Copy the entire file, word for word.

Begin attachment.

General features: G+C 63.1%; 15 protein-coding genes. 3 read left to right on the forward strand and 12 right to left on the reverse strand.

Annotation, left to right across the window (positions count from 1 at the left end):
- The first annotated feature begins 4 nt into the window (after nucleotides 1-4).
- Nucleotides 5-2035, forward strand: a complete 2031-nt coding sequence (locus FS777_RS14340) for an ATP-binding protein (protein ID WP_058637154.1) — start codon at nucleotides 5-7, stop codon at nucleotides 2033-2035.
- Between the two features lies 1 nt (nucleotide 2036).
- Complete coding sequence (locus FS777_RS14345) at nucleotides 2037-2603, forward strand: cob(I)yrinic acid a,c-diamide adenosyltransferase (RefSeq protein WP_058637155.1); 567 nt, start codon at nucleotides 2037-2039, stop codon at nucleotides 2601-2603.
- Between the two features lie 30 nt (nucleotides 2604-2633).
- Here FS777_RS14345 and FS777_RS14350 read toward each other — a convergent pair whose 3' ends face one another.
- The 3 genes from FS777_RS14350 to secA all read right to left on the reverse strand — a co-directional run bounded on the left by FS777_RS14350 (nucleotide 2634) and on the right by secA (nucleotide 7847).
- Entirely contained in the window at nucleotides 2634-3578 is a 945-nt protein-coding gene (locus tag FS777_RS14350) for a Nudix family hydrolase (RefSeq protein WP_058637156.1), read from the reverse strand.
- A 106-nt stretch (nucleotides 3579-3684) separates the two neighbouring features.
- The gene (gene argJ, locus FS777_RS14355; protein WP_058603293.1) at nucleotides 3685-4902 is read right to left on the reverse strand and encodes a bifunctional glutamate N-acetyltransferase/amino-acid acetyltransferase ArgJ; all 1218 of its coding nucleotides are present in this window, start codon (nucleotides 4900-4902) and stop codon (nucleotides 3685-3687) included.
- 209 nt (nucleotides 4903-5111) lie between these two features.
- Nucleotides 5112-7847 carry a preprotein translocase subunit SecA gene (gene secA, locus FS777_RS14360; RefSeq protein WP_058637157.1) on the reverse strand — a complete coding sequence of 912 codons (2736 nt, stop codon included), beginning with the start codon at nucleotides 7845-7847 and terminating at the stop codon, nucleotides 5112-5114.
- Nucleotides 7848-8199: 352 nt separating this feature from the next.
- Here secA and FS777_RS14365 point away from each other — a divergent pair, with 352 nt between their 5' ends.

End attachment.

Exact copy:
General features: G+C 63.1%; 15 protein-coding genes. 3 read left to right on the forward strand and 12 right to left on the reverse strand.

Annotation, left to right across the window (positions count from 1 at the left end):
- The first annotated feature begins 4 nt into the window (after nucleotides 1-4).
- Nucleotides 5-2035, forward strand: a complete 2031-nt coding sequence (locus FS777_RS14340) for an ATP-binding protein (protein ID WP_058637154.1) — start codon at nucleotides 5-7, stop codon at nucleotides 2033-2035.
- Between the two features lies 1 nt (nucleotide 2036).
- Complete coding sequence (locus FS777_RS14345) at nucleotides 2037-2603, forward strand: cob(I)yrinic acid a,c-diamide adenosyltransferase (RefSeq protein WP_058637155.1); 567 nt, start codon at nucleotides 2037-2039, stop codon at nucleotides 2601-2603.
- Between the two features lie 30 nt (nucleotides 2604-2633).
- Here FS777_RS14345 and FS777_RS14350 read toward each other — a convergent pair whose 3' ends face one another.
- The 3 genes from FS777_RS14350 to secA all read right to left on the reverse strand — a co-directional run bounded on the left by FS777_RS14350 (nucleotide 2634) and on the right by secA (nucleotide 7847).
- Entirely contained in the window at nucleotides 2634-3578 is a 945-nt protein-coding gene (locus tag FS777_RS14350) for a Nudix family hydrolase (RefSeq protein WP_058637156.1), read from the reverse strand.
- A 106-nt stretch (nucleotides 3579-3684) separates the two neighbouring features.
- The gene (gene argJ, locus FS777_RS14355; protein WP_058603293.1) at nucleotides 3685-4902 is read right to left on the reverse strand and encodes a bifunctional glutamate N-acetyltransferase/amino-acid acetyltransferase ArgJ; all 1218 of its coding nucleotides are present in this window, start codon (nucleotides 4900-4902) and stop codon (nucleotides 3685-3687) included.
- 209 nt (nucleotides 4903-5111) lie between these two features.
- Nucleotides 5112-7847 carry a preprotein translocase subunit SecA gene (gene secA, locus FS777_RS14360; RefSeq protein WP_058637157.1) on the reverse strand — a complete coding sequence of 912 codons (2736 nt, stop codon included), beginning with the start codon at nucleotides 7845-7847 and terminating at the stop codon, nucleotides 5112-5114.
- Nucleotides 7848-8199: 352 nt separating this feature from the next.
- Here secA and FS777_RS14365 point away from each other — a divergent pair, with 352 nt between their 5' ends.